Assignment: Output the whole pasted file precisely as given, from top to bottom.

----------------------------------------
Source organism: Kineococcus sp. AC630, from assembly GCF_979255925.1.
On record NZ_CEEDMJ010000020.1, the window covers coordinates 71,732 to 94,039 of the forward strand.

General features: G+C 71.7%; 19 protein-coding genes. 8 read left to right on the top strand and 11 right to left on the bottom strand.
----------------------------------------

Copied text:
Source organism: Kineococcus sp. AC630, from assembly GCF_979255925.1.
On record NZ_CEEDMJ010000020.1, the window covers coordinates 71,732 to 94,039 of the forward strand.

General features: G+C 71.7%; 19 protein-coding genes. 8 read left to right on the top strand and 11 right to left on the bottom strand.